BOOK REVIEW: Carse Head & Crichton Park Farms: A story of the land and its people
By Margaret Pullar (Wrights Hill Press, $49.50)
Intergenerational histories are treasures for local communities, telling the stories of the people who built the present.
In this case the focus is on a farming enterprise, down and across five generations based primarily at Pukerau-Kaiwera-Waipahi, though also touching on Central Otago.
The founding matriarch, Otago immigrant Irishwoman Alicia McKenna, had a hard and tragic life after her Polish husband Frederick Trapski died as the result of a coaching accident, but she proved an exemplar for the stamina and skill settlers needed. Left with four children under age 9, she established the farm on the land her husband had only just paid a deposit for, and despite low produce prices, by the time of her own premature death in 1883 she had the debt paid off and her children's future assured.
Or as assured as a farming enterprise can be, for while a family story with this continuity on the land marks ongoing economic success, adversity is a major theme.
BOOK REVIEW: Jim Henson: The Biography
By Brian Jay Jones (Virgin Books, RRP $40)
I grew up with Sesame Street and later the Muppets and it has to be said: Jim Henson was a genius.
This biography of the ultimate puppet-master, written by award- winning writer and biographer Brian Jay Jones, is a truly comprehensive read about the legend that was Jim Henson and has been compiled with unprecedented access to his personal files and with the co-operation of Henson's family.
Everyone has their favourite Muppet, with the furry little critters becoming almost real under the guidance of their creator and champion, Henson.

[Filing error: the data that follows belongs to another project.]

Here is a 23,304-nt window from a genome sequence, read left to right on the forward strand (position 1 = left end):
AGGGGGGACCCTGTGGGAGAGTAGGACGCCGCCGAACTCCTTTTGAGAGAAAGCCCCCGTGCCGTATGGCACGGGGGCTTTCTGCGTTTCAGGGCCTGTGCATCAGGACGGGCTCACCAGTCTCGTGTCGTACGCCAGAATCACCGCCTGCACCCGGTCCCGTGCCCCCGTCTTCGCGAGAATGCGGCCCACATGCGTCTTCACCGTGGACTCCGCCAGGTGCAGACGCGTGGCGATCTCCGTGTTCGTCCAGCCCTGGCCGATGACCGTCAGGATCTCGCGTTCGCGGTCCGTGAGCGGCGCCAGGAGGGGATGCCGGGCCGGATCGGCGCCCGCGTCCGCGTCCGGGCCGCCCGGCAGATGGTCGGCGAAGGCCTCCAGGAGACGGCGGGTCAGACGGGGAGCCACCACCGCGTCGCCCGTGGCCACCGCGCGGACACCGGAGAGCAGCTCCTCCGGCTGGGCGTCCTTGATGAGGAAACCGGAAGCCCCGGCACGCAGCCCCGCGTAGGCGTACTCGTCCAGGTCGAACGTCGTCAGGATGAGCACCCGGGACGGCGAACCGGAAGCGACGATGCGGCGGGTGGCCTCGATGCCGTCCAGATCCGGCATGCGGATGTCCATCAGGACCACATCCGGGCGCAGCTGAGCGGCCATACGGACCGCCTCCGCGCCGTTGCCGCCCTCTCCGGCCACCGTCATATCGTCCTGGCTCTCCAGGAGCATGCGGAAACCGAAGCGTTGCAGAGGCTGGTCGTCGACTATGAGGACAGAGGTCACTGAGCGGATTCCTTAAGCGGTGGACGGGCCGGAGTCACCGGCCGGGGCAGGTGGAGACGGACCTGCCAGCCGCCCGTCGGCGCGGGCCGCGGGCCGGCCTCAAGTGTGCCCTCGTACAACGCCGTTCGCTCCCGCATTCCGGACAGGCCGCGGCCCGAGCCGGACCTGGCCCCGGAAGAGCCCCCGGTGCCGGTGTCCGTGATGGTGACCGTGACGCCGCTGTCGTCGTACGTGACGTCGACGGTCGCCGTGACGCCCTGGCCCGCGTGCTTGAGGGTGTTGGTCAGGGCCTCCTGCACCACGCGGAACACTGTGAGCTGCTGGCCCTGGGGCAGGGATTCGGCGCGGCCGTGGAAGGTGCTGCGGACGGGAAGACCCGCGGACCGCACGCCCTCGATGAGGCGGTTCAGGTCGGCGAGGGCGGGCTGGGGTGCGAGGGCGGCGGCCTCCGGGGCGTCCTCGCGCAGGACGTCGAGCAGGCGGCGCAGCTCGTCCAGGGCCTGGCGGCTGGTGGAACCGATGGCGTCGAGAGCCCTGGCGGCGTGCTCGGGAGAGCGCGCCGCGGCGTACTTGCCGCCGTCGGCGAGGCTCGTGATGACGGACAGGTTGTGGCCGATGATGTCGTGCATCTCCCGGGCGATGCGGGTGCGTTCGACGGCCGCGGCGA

I remember the edge-of-the-seat drama back when Mr Snuffleupagus arrived on Sesame Street and the only person (or in this case, bird) who could see him was Big Bird.
BOOK REVIEW: The Hobbit - Desolation of Smaug, Chronicles - Art and Design
By Daniel Falconer (HarperCollins, RRP $60)
Weta Workshop extraordinaire, Daniel Falconer, has compiled this third book in The Hobbit Chronicles series and it is simply gorgeous. Beautiful to touch and to hold, it covers a myriad concept arts, design, illustrations, descriptions of set pieces and development etches of the second Hobbit film.
As you open the book, you notice each page, from beginning to end, is a journey in itself, with fantastic illustrations which draws in fans of Peter Jacksons' interpretation of Tolkien's world. One by one, each chapter covers the fantastic landscapes, characters and sets that audiences will have seen on film. There is Lake Town, Spiders and course the spectacular Smaug.
Tucked in at the end of this book is The Master's Portrait, an unexpected surprise of the despicable character which Stephen Fry portrays.
Falconer has not developed this book alone. He has gained the help of almost all of the production crew to ensure it keeps every Hobbit fan busy for hours. A book which can be absorbed in one big gulp, or nibbled at from time to time, this is a must have for any Hobbit fan.
BOOK REVIEW: A Short History of New Zealand
By Gordon McLauchlan (Bateman, RRP $30)
Being a relatively young nation, our history is naturally a tad shorter that that of some of the other countries on this planet but that doesn't mean there isn't a story worth telling.
In this new edition of the best- selling Short History of New Zealand, journalist, author and social commentator Gordon McLauchlan adds a few extra layers to the earlier version, with updates covering Helen Clark's years leading the country, John Key's rise, the Canterbury quakes and (of course) the glorious 2011 Rugby World Cup.
Sadly, there isn't anything on the equally glorious efforts of the Southland Stags securing the Ranfurly Shield for stints in both 2010 and 2011 but I suppose the author had to make some tough decisions when it came to this book: his brief was to write the history of New Zealand in fewer than 60,000 words.
New Zealand might be relatively young, and on the small side, but that's still one hell of a challenge to take on. This isn't the usual dry history that you might expect from an academic offering but instead tells our story in a slightly more chatty way.
Destiny: The Life and Times
of a Self-Made Apostle
By Peter Lineham
(Penguin, RRP $38)
Reviewed by Jillian Allison-Aitken
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